Here's the thing - invite friends for dinner and when they arrive, surprise them with the fact they have to provide it.
We did just this the other night. It wasn't intentional, in fact, we'd planned a scrumptious, belly-warming feast but had got the timing slightly wrong.
Rather than being ready by 7 o'clock, it required way more cooking than we anticipated - and wouldn't be worthy of eating until 10 o'clock. Which for us country folk is tad too late.
I blamed the husband, he blamed the recipe he found on the internet. This, in fact, turned out to be the culprit. The cooking time was listed as "120 minutes or more." It was the 'more' that threw us, as in, add on another three hours.
The dish was boeuf bourguignon, which is French for beef stew, or something.
A few weeks before I had wolfed down a delicious plateful of the stuff at a fine café in Auckland. As the nights grew chillier, I was keen to make it at home, using our wood-burning stove.
Hearty, sustaining, and seriously yummy - we just needed a recipe. I should have been a bit wary of the fact that the recipe, when printed out, ran to three pages and involved many complicated steps. I've never been a huge fan of chucking out all the vegetables halfway through and straining everything else through a sieve. And then having to prepare more veges to add all over again.
But, there we were. The evening had set in, and the guests had arrived and were demanding, quite understandably, food. The situation wasn't made any better by the wonderful aromas wafting up from the oven. Clearly, something had to be done quickly. At this point, I renamed the dish beef buggerit, which I rather like.
That night we tucked into excellent Chinese takeaways, paid for, and picked up by our very good friends. The next night we turned up at their house with sheepish looks, and absolutely, perfectly tender and delicious bourguignon. We also had red wine, homemade bread and apple crumble. Because they deserved it.
However, since then we've hunted out and adapted another recipe, without all the fancy steps. And it only needs 2 1/2 hours of cooking time. Better yet, this version recommends adding brandy and setting it alight - which is always a good party trick.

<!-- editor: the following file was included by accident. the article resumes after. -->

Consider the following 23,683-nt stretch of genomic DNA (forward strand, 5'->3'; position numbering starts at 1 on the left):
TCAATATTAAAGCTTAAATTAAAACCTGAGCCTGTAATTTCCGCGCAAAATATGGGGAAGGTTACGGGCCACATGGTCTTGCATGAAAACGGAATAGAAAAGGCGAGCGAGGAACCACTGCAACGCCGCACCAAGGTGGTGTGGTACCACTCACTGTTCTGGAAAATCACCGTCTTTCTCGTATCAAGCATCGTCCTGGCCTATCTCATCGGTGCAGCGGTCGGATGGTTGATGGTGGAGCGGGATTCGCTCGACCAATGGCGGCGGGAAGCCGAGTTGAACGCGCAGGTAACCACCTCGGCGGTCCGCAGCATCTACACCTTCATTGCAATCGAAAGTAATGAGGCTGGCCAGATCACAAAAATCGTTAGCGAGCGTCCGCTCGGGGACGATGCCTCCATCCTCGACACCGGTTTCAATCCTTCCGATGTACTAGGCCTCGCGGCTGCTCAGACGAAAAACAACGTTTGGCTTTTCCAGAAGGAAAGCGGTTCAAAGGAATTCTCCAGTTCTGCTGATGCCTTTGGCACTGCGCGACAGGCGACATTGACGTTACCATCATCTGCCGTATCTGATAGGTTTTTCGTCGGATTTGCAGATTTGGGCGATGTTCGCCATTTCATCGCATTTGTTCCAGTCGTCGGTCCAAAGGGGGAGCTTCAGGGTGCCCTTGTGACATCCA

In the perfect world, pork belly is used rather than bacon, but I think you can't go too wrong with some nice streaky bacon.
And guess what? This week we've got more friends coming, and Beef Buggerit is on the menu. What can possibly go wrong?
- 1kg stewing steak
- 1/4 cup flour
- 200g bacon
- 2 large onions
- A small glass of brandy (optional)
- 2 cups red wine
- 1 cup stock
- salt, pepper
- bouguet garni
- 2 cloves garlic
- 10 small onions or potatoes (optional)
Ideally, this can be cooked in a large cast-iron casserole dish. If you don't have one, brown the meat in a skillet, and transfer it to a casserole dish afterward.
Remove excess fat from the steak, but leave some of this on - it will add flavour to the dish. Cut steak into cubes and coat with flour. Cut bacon into strips and fry for a few minutes in a skillet. Add steak and cook on high for about five minutes. Be prepared to add a little oil if needed.
Add onion and, if you're doing the brandy thing, get everything hot, pour in the brandy, and ignite it. It will be spectacular for a minute or two. Stir in the wine, stock, salt, pepper, and herbs. Chop the garlic roughly and also add this.
Cover and simmer gently for about 2 1/2 hours, stirring from time to time.
In the last half hour, peel and fry the small onions in a little butter. Or you can throw in some small potatoes, which is what the Auckland cafe did.
Lastly, stir in a generous knob of butter before serving.
Serve with mashed potato or bread and some good red wine.